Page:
Government accused of ‘exacerbating tensions’ over rail dispute

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Union leaders have accused the government of “inflaming” tensions over the rail dispute ahead of several days of travel chaos due to train and tube strikes.

Services on London’s railways and underground will be paralyzed from Tuesday in the biggest industry walkout in more than 30 consecutive years over pay, jobs and conditions.

Members of the Rail, Maritime and Transport (RMT) union at Network Rail (NR) and 13 rail operators will strike on Tuesday, Thursday and Saturday, with only around one in five trains running and services disrupted in the days following the ‘stock.

The RMT and Unite are also organizing a 24 hour strike on the London Underground which will cause huge disruption on the Tube.

The TUC is calling on the government in Westminster to take a positive role in the dispute, saying it is “stirring up tensions” with comments such as threatening to “revoke” workers’ legal rights.

The union organization said railway workers in Wales had reached agreements with rail operators on wages and job protection, while in Scotland “meaningful negotiations” were underway.

The TUC said Westminster ministers were pushing for cuts and planning to change the law so employers could bring in agency workers during the industrial action, which it added was reminiscent of the action recently undertaken by P&O.

TUC general secretary Frances O’Grady said: “The government has the power to help end this dispute, but rather than working in good faith to find a negotiated settlement, ministers are stoking tensions and attempt to pit workers against workers.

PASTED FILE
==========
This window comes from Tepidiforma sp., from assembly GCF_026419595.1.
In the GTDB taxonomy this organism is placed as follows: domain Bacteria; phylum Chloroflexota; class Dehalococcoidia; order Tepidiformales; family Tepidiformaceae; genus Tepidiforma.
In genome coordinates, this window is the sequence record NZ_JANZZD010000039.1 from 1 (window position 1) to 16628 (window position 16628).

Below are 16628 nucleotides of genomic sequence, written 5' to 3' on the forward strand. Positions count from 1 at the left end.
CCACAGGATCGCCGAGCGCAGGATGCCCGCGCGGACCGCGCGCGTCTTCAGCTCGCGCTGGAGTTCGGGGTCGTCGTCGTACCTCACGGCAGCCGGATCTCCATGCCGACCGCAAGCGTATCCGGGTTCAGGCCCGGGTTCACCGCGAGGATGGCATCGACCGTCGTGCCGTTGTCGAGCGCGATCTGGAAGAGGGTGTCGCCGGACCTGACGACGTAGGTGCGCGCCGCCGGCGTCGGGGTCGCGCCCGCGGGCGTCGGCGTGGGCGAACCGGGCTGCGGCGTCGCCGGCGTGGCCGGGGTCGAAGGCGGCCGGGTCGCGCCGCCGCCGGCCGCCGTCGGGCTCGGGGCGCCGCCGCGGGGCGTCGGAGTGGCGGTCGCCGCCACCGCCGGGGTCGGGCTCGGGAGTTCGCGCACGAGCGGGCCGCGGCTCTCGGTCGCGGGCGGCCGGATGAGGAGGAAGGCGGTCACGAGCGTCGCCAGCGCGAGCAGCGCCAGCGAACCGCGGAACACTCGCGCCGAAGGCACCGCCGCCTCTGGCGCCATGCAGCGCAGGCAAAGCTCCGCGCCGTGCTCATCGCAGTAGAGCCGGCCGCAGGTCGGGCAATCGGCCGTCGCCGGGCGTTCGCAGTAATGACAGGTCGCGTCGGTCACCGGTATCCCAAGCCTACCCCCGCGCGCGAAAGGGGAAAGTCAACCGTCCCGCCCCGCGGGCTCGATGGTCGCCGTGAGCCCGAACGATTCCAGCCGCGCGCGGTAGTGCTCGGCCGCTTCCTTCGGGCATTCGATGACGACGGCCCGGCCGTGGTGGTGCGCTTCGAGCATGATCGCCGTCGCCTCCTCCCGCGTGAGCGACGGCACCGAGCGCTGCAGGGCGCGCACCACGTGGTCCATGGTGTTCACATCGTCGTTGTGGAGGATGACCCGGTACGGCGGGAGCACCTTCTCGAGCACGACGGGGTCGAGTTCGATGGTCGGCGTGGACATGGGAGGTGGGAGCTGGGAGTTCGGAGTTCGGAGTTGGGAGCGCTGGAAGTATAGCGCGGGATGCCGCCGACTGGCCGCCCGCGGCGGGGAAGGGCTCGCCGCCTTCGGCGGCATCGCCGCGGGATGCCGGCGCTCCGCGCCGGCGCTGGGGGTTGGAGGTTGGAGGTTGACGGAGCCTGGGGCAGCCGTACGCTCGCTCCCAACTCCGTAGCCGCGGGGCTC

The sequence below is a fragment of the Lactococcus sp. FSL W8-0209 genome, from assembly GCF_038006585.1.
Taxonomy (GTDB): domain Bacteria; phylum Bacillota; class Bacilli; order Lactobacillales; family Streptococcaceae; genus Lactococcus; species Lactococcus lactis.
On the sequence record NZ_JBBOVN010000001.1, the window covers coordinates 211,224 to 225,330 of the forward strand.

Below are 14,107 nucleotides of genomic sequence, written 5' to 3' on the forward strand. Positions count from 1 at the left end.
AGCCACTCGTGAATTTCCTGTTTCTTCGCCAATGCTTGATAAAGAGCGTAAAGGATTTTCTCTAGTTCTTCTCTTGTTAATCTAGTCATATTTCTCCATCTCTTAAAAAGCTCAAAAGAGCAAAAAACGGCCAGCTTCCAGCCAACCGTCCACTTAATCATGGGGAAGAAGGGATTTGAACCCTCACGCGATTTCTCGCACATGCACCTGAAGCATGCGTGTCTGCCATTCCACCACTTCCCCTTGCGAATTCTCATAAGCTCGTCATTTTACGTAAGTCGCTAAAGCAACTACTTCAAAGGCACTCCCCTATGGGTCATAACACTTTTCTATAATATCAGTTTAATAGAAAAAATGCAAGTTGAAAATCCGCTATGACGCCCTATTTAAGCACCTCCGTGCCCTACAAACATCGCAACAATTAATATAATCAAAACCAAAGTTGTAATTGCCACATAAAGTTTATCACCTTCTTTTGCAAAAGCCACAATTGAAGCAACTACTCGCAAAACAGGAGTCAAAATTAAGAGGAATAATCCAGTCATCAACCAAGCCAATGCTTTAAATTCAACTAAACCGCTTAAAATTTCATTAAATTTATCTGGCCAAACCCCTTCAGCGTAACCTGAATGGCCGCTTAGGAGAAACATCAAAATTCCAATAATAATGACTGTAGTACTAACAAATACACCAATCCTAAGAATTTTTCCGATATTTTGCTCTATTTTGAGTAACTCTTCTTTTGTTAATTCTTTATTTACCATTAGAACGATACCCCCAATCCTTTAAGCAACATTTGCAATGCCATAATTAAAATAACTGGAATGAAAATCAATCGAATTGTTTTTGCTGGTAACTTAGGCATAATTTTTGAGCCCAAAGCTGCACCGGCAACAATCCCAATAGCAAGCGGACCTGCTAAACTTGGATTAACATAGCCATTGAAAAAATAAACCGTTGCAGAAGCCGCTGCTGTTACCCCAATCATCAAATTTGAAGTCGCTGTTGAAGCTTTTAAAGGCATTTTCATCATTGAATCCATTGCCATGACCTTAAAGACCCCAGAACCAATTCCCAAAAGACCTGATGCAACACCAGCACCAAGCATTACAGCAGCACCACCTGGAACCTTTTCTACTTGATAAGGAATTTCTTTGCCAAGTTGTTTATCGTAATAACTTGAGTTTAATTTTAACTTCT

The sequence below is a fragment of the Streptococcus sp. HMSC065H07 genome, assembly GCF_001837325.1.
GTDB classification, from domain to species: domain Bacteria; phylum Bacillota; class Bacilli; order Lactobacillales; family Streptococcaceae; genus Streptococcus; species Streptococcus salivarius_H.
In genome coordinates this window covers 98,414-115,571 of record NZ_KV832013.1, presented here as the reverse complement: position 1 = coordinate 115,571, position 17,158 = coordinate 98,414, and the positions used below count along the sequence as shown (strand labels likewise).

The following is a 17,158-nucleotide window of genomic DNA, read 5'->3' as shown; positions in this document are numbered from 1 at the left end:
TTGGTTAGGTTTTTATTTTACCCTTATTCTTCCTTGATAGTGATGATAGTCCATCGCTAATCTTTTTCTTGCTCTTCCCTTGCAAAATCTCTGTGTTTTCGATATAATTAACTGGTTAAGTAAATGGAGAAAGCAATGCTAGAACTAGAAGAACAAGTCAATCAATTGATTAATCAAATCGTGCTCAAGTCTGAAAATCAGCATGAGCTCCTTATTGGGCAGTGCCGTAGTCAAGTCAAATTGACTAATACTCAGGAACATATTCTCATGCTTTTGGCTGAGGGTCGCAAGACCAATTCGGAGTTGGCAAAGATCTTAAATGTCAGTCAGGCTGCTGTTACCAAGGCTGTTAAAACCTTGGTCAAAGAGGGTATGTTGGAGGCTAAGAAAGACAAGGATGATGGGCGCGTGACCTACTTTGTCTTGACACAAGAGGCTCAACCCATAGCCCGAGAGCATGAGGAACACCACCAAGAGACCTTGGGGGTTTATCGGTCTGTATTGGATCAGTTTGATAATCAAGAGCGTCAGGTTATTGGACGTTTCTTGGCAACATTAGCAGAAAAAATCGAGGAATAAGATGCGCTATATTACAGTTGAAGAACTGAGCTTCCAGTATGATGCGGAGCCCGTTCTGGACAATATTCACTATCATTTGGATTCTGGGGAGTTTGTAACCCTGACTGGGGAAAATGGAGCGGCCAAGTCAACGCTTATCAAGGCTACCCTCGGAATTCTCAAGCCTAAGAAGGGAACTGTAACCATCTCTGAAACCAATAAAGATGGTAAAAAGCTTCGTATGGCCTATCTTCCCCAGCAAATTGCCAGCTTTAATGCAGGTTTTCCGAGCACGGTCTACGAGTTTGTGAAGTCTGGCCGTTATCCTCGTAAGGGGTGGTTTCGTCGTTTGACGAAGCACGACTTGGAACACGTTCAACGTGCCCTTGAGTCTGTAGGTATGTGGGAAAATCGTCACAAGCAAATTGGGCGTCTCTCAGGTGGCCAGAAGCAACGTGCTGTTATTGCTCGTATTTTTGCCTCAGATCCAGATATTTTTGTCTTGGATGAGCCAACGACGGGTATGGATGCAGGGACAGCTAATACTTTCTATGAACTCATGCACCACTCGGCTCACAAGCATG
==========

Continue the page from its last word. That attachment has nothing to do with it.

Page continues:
(PA graphics)

‘Instead of threatening to do a P&O on these workers and tearing up their rights, ministers should get people around the table to help agree a fair deal.’

Ms O’Grady said no one was taking the strike lightly, but argued railway staff had ‘no other choice’.

“Many of the railway workers who will be hardest hit – such as caterers and cleaners – have low and middle incomes. It is insulting to ask them to take another pay cut in real terms when the rail companies have taken in £500million in profits during the pandemic.

“If these cuts are implemented, thousands of essential safety and frontline jobs will be lost, and rail services will also be at risk.

“We need a better vision for the future of rail than commuters packed into dangerous trains like sardines.”

A spokesperson for the Department for Transport said: “Strikes should always be the last resort, not the first, so it is extremely disappointing and premature that the RMT is pursuing industrial action.

“The government has committed £16billion – or £600 per household – to keep our railways running through the pandemic while ensuring that no worker loses their job.

“The railway is still on life support, with a 25% drop in passenger numbers and anything that takes it further away risks killing services and jobs.

“Train travel for millions more people is now a choice, not a necessity. Strikes prevent our customers from choosing rail and they may never come back.

Transport Secretary Grant Shapps said the RMT had been launching industrial action for weeks and accused it of “punishing” millions of “innocent people” who will be affected by the strikes.

“Of course it’s a reality that if we can’t modernize these railways, if we can’t get the kind of efficiency that means they can work on behalf of the traveling public, then of course that puts jeopardize the future of the railway itself,” he told Sophy Ridge on Sunday.

Rail Delivery Group chairman Steve Montgomery said the BBC talks would continue on Monday, adding: “We want to offer them something but we have to have reform.

“There is room for compromise. We have to work together, but we can solve it. It’s solvable.

A Rail Delivery Group spokesperson said: “We are acutely aware of the cost of living pressures felt by workers and families across the UK.

“Every company wants to support its people and the railway is no exception.

“But, as an industry, we need to change the way we work and improve productivity to help pay our own way – the alternatives of asking taxpayers to shoulder the burden or passengers to pay higher fares when ‘they too feel the pinch just isn’t fair.”

The strikes will affect a number of events, including the Glastonbury Festival and London concerts by Elton John and the Rolling Stones, as well as school exams.

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